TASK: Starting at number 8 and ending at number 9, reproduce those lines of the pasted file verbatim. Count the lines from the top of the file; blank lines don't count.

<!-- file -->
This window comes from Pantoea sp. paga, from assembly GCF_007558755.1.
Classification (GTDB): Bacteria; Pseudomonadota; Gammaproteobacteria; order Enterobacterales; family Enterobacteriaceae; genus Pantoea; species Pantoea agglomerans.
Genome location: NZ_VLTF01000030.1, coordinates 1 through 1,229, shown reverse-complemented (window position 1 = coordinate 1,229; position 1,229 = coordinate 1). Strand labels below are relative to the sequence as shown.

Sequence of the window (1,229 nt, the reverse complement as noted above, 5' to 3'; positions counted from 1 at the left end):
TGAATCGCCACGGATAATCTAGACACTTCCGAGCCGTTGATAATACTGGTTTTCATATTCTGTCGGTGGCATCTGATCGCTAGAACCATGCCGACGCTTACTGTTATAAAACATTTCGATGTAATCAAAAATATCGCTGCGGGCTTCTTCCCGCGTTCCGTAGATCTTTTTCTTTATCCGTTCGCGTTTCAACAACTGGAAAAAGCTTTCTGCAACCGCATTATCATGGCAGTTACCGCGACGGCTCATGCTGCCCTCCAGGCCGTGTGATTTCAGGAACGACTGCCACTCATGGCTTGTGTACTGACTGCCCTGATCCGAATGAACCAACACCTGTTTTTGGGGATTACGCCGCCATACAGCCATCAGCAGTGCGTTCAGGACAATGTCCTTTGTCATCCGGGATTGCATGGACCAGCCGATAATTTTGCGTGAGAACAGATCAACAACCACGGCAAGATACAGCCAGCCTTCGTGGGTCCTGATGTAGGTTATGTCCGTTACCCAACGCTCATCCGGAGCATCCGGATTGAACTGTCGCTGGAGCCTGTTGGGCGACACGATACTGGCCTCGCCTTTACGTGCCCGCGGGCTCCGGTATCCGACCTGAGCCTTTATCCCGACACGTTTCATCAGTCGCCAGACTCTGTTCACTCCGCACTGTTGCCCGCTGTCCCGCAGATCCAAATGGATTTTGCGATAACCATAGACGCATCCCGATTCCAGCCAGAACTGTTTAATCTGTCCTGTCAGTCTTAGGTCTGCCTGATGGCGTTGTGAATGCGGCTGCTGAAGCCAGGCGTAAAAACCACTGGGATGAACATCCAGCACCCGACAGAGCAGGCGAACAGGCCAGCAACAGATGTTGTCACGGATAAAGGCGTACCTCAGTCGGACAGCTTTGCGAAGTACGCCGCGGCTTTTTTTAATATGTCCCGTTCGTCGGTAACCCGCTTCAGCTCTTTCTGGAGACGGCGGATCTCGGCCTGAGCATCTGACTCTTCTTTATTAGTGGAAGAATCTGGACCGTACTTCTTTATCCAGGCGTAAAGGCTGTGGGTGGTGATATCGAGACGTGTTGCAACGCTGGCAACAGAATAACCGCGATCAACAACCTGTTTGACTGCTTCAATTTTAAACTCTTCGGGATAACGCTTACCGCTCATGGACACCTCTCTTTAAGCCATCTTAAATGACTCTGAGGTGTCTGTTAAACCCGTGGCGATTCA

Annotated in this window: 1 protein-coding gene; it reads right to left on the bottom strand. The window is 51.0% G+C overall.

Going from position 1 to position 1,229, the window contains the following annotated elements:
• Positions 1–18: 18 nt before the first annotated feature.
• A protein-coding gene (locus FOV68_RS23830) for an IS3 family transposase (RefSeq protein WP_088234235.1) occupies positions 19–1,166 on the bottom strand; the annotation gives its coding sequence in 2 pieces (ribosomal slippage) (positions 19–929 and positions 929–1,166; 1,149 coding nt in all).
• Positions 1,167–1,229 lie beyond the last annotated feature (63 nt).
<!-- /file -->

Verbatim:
• Positions 1–18: 18 nt before the first annotated feature.
• A protein-coding gene (locus FOV68_RS23830) for an IS3 family transposase (RefSeq protein WP_088234235.1) occupies positions 19–1,166 on the bottom strand; the annotation gives its coding sequence in 2 pieces (ribosomal slippage) (positions 19–929 and positions 929–1,166; 1,149 coding nt in all).